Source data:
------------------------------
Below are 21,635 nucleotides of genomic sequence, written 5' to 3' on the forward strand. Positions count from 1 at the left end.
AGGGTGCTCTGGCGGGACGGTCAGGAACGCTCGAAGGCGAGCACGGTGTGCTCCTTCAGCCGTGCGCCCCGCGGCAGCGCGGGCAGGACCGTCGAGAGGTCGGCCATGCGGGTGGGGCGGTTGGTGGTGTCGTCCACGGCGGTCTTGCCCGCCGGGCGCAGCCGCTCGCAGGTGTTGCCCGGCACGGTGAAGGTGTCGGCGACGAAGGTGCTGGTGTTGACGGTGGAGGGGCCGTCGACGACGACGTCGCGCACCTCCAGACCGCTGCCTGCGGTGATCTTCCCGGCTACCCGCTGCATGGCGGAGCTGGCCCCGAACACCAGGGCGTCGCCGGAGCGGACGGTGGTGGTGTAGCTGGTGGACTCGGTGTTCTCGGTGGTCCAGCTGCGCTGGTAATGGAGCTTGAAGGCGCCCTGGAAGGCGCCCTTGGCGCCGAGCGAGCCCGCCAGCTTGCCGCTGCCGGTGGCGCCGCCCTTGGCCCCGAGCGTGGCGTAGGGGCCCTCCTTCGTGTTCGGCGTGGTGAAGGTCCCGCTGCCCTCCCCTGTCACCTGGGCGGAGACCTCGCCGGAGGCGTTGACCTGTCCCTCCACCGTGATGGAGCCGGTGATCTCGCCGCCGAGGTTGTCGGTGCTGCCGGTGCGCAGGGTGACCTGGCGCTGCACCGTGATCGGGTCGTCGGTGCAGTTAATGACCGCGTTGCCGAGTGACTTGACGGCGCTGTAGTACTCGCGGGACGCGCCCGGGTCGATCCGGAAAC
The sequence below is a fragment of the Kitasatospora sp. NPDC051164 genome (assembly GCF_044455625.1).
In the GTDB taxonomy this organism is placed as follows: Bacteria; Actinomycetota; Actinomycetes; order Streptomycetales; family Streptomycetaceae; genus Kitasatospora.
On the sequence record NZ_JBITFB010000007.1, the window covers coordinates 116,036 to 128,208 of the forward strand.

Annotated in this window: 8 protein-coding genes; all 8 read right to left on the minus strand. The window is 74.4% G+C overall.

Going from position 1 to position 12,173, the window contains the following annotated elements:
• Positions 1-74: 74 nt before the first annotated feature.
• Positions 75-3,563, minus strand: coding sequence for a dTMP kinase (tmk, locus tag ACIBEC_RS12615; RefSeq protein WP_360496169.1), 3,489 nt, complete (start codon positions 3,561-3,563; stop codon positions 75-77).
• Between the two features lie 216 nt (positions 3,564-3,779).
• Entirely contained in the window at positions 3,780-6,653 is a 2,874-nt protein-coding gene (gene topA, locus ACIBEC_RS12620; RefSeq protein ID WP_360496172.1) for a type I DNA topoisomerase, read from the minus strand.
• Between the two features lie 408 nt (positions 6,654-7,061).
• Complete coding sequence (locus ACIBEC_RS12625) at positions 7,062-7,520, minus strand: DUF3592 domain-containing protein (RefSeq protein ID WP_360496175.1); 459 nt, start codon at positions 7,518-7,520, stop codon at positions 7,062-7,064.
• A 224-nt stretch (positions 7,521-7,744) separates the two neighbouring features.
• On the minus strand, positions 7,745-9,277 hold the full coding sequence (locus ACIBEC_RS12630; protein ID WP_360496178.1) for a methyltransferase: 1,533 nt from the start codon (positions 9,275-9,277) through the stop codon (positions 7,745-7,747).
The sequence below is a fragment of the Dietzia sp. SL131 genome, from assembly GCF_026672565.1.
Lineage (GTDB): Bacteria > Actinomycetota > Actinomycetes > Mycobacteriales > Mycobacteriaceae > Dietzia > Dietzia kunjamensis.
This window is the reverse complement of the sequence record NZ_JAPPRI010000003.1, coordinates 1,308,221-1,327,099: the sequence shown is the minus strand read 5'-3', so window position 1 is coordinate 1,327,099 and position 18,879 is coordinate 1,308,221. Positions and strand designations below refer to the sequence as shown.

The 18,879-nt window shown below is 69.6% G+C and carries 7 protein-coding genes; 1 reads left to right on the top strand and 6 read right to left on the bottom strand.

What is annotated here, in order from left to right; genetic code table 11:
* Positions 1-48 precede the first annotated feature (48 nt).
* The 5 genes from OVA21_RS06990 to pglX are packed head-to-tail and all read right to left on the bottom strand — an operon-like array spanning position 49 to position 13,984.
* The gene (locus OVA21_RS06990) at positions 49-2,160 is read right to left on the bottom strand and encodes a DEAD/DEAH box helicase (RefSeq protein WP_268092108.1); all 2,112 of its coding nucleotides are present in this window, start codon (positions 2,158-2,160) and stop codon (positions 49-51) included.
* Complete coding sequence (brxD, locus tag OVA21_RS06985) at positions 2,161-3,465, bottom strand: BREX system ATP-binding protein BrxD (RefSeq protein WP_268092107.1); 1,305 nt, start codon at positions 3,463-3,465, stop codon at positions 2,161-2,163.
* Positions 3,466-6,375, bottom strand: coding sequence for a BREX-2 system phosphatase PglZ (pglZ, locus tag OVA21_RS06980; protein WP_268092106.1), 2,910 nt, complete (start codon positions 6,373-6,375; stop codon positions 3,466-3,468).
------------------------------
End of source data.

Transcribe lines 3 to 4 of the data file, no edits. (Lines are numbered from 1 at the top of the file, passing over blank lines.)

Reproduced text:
The sequence below is a fragment of the Kitasatospora sp. NPDC051164 genome (assembly GCF_044455625.1).
In the GTDB taxonomy this organism is placed as follows: Bacteria; Actinomycetota; Actinomycetes; order Streptomycetales; family Streptomycetaceae; genus Kitasatospora.